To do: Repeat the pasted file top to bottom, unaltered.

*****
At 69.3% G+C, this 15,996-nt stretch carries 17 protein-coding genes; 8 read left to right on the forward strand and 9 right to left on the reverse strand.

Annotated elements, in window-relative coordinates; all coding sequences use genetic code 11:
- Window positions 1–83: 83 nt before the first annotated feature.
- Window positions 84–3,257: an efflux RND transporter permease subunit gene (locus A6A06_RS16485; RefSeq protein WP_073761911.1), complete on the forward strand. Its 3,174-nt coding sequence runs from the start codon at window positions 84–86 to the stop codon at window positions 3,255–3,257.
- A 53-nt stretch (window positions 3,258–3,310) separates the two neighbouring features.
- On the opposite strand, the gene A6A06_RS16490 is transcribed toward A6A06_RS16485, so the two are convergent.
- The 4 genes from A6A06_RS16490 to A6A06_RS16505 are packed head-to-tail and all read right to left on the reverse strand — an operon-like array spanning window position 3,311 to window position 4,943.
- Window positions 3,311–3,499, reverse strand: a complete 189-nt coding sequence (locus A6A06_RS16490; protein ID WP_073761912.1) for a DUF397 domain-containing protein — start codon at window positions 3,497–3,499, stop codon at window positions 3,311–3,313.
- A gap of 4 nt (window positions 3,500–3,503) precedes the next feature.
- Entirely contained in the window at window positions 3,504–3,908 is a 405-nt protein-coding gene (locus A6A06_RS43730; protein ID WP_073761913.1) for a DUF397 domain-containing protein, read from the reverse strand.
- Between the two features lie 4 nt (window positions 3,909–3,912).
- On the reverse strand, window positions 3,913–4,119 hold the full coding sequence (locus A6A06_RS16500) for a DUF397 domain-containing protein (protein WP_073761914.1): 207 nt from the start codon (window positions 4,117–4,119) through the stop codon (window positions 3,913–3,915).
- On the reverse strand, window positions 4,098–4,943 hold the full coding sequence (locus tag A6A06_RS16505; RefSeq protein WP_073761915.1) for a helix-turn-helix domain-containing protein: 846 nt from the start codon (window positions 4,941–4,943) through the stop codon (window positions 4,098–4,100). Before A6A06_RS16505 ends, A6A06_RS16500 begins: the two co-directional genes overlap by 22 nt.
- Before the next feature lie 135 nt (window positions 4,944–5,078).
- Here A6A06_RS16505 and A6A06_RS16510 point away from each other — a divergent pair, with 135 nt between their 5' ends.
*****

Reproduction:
At 69.3% G+C, this 15,996-nt stretch carries 17 protein-coding genes; 8 read left to right on the forward strand and 9 right to left on the reverse strand.

Annotated elements, in window-relative coordinates; all coding sequences use genetic code 11:
- Window positions 1–83: 83 nt before the first annotated feature.
- Window positions 84–3,257: an efflux RND transporter permease subunit gene (locus A6A06_RS16485; RefSeq protein WP_073761911.1), complete on the forward strand. Its 3,174-nt coding sequence runs from the start codon at window positions 84–86 to the stop codon at window positions 3,255–3,257.
- A 53-nt stretch (window positions 3,258–3,310) separates the two neighbouring features.
- On the opposite strand, the gene A6A06_RS16490 is transcribed toward A6A06_RS16485, so the two are convergent.
- The 4 genes from A6A06_RS16490 to A6A06_RS16505 are packed head-to-tail and all read right to left on the reverse strand — an operon-like array spanning window position 3,311 to window position 4,943.
- Window positions 3,311–3,499, reverse strand: a complete 189-nt coding sequence (locus A6A06_RS16490; protein ID WP_073761912.1) for a DUF397 domain-containing protein — start codon at window positions 3,497–3,499, stop codon at window positions 3,311–3,313.
- A gap of 4 nt (window positions 3,500–3,503) precedes the next feature.
- Entirely contained in the window at window positions 3,504–3,908 is a 405-nt protein-coding gene (locus A6A06_RS43730; protein ID WP_073761913.1) for a DUF397 domain-containing protein, read from the reverse strand.
- Between the two features lie 4 nt (window positions 3,909–3,912).
- On the reverse strand, window positions 3,913–4,119 hold the full coding sequence (locus A6A06_RS16500) for a DUF397 domain-containing protein (protein WP_073761914.1): 207 nt from the start codon (window positions 4,117–4,119) through the stop codon (window positions 3,913–3,915).
- On the reverse strand, window positions 4,098–4,943 hold the full coding sequence (locus tag A6A06_RS16505; RefSeq protein WP_073761915.1) for a helix-turn-helix domain-containing protein: 846 nt from the start codon (window positions 4,941–4,943) through the stop codon (window positions 4,098–4,100). Before A6A06_RS16505 ends, A6A06_RS16500 begins: the two co-directional genes overlap by 22 nt.
- Before the next feature lie 135 nt (window positions 4,944–5,078).
- Here A6A06_RS16505 and A6A06_RS16510 point away from each other — a divergent pair, with 135 nt between their 5' ends.